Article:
It’s a typical sunny morning in Los Angeles at 10am as the phone thrums against my ear. Damian Marley is on the other end, but for him, it’s 7pm as he lumbers through the German countryside on his way to London. Completing his first solo album—Stony Hill—in nearly 12 years, Marley is touring Europe and the U.S., sharing his newest creation with longtime fans.
He answers and we exchange greetings, standard practice for most phone calls. The only difference is I don’t always speak to reggae royalty on long distance phone calls. “Heading from Berlin to London at the moment, still in transit on the bus,” he says as I nervously mumble some asinine response while pacing in an office complex parking lot. “I’ve been on the road since the second week of May.”
Damian Robert Nesta "Jr. Gong" Marley, 39, is the youngest son of Bob Marley and the only son between he and Cindy Breakspeare. Damian found his own success in the reggae scene winning multiple Grammy Awards and being the only Jamaican reggae artist to win two Grammys in one night at the 2006 award ceremony. He has built up a prolific arsenal of songs on his own, in spite of undoubtedly living in the shadow of his father, as do many artists with legendary parents.
Despite Marley’s 12-year solo album hiatus, he has released several collaborations with musicians ranging from hip hop artist Nas to rock ‘n’ roll legend Mick Jagger. While there was no shortage of music being produced by Marley, he eventually decided to buckle down and focus on his reemergence as a solo artist. Many of the songs on Stony Hill which was released on July 21 of this year, were first conceived in 2008 but Marley did not fully dedicate his time to finishing it until 2015. The 18-track album is named after the town in which he grew up, reminiscing in the past as he moves towards the future.
“The album cover is actually a picture of me sitting in front of the home I grew up in,” Marley describes, “even though it looks a lot different than in the times of when I was growing up there.”
Stony Hill is an emotive conglomeration of a decade’s worth of experience, memory, love, loss, knowledge and his eternal, holy companion—ganja. Reggae music as a genre has never shied from addressing world issues, conflict or philosophy, one of the biggest being the global legalization of cannabis.
“Each song has its own topic and there are quite a variety of topics, but generally I am speaking about living in these modern times and all the things that face us now,” Marley explains. “For example, evolution, [the] issue of marijuana is a big topic on the album, speaking of things like the advance in technology when it comes down to the internet and living in a society now where that [the internet] plays a big role.”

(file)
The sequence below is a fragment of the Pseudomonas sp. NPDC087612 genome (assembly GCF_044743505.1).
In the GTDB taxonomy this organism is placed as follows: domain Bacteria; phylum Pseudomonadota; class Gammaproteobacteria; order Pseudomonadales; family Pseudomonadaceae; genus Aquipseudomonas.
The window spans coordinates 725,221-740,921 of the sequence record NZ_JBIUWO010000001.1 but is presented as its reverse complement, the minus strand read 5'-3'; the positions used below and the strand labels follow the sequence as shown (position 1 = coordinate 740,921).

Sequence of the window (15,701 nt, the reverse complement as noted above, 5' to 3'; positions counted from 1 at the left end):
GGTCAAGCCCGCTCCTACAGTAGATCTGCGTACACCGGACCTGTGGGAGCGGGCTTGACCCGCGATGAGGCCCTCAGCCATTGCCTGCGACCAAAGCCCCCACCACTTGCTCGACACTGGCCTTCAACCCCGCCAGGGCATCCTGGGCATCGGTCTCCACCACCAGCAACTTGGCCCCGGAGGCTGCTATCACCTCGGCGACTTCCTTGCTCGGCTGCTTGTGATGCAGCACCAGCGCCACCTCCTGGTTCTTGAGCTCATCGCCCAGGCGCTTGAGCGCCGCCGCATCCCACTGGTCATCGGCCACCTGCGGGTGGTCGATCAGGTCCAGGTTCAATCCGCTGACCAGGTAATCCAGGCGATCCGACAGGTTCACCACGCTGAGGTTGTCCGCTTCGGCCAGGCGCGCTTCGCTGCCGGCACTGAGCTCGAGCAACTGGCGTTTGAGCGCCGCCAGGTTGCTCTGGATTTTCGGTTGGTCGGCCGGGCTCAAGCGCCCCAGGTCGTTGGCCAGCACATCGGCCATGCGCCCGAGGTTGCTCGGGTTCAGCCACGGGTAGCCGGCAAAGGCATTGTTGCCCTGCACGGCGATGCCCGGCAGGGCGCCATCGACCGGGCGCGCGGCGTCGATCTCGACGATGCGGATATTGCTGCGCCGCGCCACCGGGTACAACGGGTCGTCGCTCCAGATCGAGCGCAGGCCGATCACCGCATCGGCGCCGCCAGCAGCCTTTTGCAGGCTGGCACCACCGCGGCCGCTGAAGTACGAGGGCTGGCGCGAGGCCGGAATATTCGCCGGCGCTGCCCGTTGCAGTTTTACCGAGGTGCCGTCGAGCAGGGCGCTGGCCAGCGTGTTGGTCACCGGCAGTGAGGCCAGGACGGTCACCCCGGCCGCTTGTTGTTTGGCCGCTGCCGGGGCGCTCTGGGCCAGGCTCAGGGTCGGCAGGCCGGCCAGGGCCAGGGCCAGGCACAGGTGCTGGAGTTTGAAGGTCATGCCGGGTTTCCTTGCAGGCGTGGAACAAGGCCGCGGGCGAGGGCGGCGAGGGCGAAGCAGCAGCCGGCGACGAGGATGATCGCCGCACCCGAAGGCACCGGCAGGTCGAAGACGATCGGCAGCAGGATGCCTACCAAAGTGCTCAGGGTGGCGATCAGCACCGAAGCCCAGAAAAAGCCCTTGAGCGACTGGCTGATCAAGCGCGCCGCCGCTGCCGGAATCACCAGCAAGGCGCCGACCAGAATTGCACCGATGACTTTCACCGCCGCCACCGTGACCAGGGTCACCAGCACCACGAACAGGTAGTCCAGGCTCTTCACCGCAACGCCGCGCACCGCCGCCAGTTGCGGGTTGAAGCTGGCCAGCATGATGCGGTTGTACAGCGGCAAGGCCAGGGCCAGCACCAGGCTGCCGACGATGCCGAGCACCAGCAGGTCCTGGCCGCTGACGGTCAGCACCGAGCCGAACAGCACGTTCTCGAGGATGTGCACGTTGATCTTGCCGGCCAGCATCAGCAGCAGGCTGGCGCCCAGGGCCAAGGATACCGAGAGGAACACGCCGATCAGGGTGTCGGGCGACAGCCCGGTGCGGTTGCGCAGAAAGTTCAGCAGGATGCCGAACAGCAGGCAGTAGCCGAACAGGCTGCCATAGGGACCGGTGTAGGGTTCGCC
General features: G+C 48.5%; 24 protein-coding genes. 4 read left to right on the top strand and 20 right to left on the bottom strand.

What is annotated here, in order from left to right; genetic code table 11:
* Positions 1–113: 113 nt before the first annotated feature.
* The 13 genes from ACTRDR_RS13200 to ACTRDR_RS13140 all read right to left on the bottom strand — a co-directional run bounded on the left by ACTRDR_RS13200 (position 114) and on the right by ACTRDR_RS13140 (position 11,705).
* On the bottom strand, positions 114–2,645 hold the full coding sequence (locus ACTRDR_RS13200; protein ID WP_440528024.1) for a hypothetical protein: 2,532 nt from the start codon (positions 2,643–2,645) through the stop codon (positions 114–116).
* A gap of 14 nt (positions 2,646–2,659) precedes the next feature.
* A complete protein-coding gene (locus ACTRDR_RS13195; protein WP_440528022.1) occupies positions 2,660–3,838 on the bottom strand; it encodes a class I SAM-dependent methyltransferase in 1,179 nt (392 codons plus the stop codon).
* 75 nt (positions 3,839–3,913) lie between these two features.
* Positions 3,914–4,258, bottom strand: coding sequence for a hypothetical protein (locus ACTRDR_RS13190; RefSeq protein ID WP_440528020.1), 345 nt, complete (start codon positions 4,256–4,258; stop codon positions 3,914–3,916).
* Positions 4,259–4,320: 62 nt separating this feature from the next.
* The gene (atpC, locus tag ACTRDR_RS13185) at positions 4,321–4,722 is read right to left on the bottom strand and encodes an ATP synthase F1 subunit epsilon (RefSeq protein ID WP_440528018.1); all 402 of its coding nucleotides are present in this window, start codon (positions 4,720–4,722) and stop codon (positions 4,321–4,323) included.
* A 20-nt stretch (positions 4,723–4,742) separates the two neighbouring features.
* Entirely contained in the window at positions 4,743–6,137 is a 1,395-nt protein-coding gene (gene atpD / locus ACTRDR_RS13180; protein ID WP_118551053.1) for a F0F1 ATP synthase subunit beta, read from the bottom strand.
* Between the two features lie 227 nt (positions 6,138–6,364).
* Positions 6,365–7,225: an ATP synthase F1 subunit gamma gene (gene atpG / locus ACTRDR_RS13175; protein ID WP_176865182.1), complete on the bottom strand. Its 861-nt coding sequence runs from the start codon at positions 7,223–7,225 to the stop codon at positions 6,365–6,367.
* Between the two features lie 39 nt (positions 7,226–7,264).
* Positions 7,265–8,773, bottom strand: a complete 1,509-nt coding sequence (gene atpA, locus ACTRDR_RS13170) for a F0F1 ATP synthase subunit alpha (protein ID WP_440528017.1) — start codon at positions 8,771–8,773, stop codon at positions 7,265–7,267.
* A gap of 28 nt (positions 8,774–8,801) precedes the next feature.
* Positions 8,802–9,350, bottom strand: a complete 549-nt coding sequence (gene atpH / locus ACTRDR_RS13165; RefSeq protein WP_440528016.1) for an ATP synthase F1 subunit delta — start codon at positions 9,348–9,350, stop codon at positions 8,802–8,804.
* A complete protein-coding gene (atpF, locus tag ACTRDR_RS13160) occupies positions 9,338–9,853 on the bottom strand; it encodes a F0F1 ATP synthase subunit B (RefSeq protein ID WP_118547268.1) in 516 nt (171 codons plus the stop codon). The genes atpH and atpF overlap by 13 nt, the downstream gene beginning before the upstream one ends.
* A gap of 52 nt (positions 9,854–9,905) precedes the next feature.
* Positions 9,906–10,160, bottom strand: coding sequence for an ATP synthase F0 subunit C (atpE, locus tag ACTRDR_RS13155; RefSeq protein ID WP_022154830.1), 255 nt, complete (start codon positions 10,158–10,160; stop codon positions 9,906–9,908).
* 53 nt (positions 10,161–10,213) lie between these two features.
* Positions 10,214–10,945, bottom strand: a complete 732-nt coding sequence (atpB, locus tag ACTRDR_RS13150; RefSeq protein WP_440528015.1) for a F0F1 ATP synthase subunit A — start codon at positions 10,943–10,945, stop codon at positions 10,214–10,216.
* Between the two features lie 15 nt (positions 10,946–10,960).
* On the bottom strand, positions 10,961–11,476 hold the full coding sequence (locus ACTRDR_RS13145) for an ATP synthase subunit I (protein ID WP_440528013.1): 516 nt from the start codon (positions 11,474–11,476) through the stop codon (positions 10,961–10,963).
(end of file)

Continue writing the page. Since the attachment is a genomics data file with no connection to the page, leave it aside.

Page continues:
In addition to releasing Stony Hill and touring, one of Marley’s newest endeavors is the recent acquisition of a cannabis growing operation. Partnering up with Ocean Grown Extracts, a California-based company, they are currently working on their first grow to provide for their line of THC infused oils and extracts. What truly makes this establishment unique, however, (aside from its Marley-approved and unquestionably strong cannabis products) is the ironic edifice which houses it.
“We weren’t consciously trying to look for a prison more so than a prison came up on the real estate market at the same time when we were trying to look for some place to grow,” Marley says with an unwavering cadence. “We took advantage of that and of course, poetically it makes a great story and brings awareness to what we’re doing. There was once people who were housed there because of their involvement with marijuana and now we are growing it there.”
As cannabis plays a huge role in Stony Hill’s lyrics, so too do his memories. Growing up in the Jamaica of a bygone era and transitioning to a modern life full of cell phones, press interviews, tour buses and social media, this album reminds him (and his fans) to remain rooted. This sonic exploration of his hometown and childhood also evokes some bittersweet emotions.
“One of my favorite songs on the album is a song called ‘So a Child May Follow,’” Marley says as his voice shifts to a more downcast tone. “At the time when I was working on that song I had a very close friend of mine who passed away…In the song itself, some of what I’m talking about is based upon experiences of when I was young and when we were young together. Every time I hear the song it reminds me of him.”
Marley’s new album is mature and emotive. It pairs just as nicely with a day at the beach as it does with a bulging joint. His main mission is to spread the album with the hopes of it having a global impact because, he says, “the music speaks for itself.”